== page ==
When I was in studying abroad in France in 2010, Sarkozy first proposed a new law which forbade people from covering their faces in public. This law was the first of its kind in Europe, and was accused of targeting Muslim women specifically (Islam is the second-most practiced religion in France, after Catholicism). As of now, anyone wearing the niqab or burqa (or any other sort of face covering) in public could now face a fine of €150 or lessons in French citizenship. (In fact, France, Spain, Italy, and Belgium now all have laws outlawing the garment, with Austria, Holland, and Switzerland also in consideration.) The reason for this law, Sarkozy claims, is for safety, calling it “a sign of subservience.” It is not safe for the public if you cannot see some one’s face. The person hiding beneath the veil could very well be a terrorist and a threat to those around him or her. Additionally this prevents people with face coverings from driving a vehicle, keeping the roads safer. Sarkozy claims that having a law like this would also forms of sexism. He claims that Muslim husbands have a large influence on the controlling of their wives and may be forcing them to wear a niqab. Having this law would give women the choice to uncover their faces in public.
Islam carries an absolutely horrible reputation in the world. With the “Arab Spring” uprisings occurring in Syria, Libya, Egypt, etc. in addition to organizations such as Al-Qaeda and 9/11, not mention the obvious visual oppression of women, Muslims have it rough. I will admit that I myself have always carried negative connotations about Islam as a religion as well. I had one friend who was Muslim in high school, but she practiced a very liberal form of Islam. (Just as there are many different types of Christianity, there are also many different types of Islam, which usually, among many other things, interprets how a woman is required to display modesty.) In the case of my friend, she did not wear a headscarf but her dress attire was always very modest. The reason I frowned upon Islam was due to its “repression” on women. However, after doing more research, I have come to different conclusions and opinions.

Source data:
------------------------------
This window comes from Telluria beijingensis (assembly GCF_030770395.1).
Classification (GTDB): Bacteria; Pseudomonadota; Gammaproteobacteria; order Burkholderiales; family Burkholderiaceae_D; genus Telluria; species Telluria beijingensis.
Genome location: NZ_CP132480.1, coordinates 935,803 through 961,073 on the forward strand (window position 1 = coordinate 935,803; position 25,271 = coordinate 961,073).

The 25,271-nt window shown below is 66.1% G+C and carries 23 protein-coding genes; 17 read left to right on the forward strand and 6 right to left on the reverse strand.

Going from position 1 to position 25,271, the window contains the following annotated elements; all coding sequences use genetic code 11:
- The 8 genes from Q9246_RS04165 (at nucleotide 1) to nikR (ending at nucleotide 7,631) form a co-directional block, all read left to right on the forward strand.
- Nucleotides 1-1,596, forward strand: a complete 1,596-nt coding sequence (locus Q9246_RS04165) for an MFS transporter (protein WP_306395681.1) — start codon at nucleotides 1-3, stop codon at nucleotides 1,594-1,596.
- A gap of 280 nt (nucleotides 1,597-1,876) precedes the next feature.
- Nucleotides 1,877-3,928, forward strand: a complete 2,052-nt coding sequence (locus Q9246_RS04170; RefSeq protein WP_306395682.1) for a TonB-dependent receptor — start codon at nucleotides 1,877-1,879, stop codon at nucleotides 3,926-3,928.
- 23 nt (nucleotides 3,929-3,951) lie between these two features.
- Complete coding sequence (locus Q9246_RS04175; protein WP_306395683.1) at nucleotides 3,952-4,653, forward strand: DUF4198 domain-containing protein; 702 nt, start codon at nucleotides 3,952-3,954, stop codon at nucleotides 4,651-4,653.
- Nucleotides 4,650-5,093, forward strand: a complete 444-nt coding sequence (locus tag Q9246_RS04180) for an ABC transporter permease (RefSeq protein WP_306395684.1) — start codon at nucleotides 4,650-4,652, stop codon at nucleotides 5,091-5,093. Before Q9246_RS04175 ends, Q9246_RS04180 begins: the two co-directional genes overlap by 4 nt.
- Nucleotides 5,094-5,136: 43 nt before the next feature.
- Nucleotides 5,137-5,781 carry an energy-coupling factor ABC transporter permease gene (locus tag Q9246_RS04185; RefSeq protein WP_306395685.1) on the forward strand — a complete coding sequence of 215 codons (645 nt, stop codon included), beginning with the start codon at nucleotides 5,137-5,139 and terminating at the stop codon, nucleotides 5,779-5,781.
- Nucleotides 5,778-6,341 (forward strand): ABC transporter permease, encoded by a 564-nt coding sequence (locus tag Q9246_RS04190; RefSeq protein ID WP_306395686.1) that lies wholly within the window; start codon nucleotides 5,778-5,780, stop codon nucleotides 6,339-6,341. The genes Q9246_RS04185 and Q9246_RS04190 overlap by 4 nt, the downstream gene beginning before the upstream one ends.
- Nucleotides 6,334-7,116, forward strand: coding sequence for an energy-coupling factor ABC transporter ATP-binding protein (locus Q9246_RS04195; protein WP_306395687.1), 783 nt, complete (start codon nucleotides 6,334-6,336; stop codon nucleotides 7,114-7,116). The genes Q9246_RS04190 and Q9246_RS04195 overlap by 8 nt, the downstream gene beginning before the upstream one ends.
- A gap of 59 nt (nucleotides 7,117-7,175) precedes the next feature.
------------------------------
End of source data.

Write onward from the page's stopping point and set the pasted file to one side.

I was so intrigued by this growing topic that I took the initiative to invite two Muslim women who work at my university to come and speak to the student Unitarian Universalist group on campus about their opinions of the ban as well as their overall experiences with being Muslim women in the United States. This meeting was phenomenal and I learned so much. For example I learned that the majority of Muslim women make the CHOICE to cover their head or faces, not their husbands (of course there are rare exceptions to every rule). This is also where I learned that women interpret the Qur’an differently based on their denomination, just as Christians differently interpret the Bible. The women proclaimed that by banning the burqa in France, Sarkozy is actually further repressing women by not allowing them the choice, and that those who choose to cover their entire faces are now further repressed due to the fact that they cannot go outside. In fact, the Parliamentary Assembly of the Council of Europe, which advises the council on human rights questions, agrees. Recently, PACE passed a resolution urging EU states not to issue a ban on religious or special clothing, but rather focus their energies on protecting people’s free choice to wear what they like. In other words, religious freedoms and human rights are at the crux of the burqa debate, and preventing them from wearing what they want is anti-feminist (Spiegel Online, 2010). Finally, women find their sense of worth from covering their heads. By doing so, men are able to see women for who they truly are, instead of sexualizing themselves with their hair and bodies. I recently read an article about an American woman who converted to Islam after she married her Arab husband, because she liked the idea of being someone who people see, instead of just a sexual object. She felt it gave her more power as a woman, and I really respected and clung to every word she said.
According to this woman in the movie, Paris, Je T’aime, being Muslim gives her a sense of identity, and pride. It really focuses Islam at a new perspective.
How do I feel about the issue, you may ask? It’s a complicated issue, and it’s a complicated answer. I remember when I was living in France I discussed the issue with my host father, and I think we were seeing opposite points of view. I thought it was wrong, I thought it was oppression. I said that if they were going to ban burqas than it would only make sense to ban cross necklaces, yamakas and Jewish robes, Star of David Pendulums, etc. (Religious symbols are banned in French public schools). I didn’t think it was right. However my host father argued that this way it would eliminate sexism and also potential terrorists, which I initially agreed with, and stuck by until hearing the women’s testaments on campus last semester. Now that I realize that women (almost always) make the choice to wear a head covering or burqa, I think it is even more wrong. The only thing I agree with is that people who are wearing head coverings should not be allowed to drive a vehicle due to safety reasons. It is simply not safe for the driver or the other people on the road if the person’s side visions are blocked. Additionally, if these (women) want to have their driver’s license’s pictures taken, it is only right to make them take the picture sans burqa (otherwise we will not be able to see their faces). As for the terrorist issue, yes I agree there is a threat, but how often does something such as that happen in Westernized countries? (Not that I am at all ranking occidental countries above developing countries; quite the contrary in fact). Overall I believe the burqa ban is a violation of religious freedoms and women’s rights and should be revoked. Qu’en pensez-vous? What do you believe?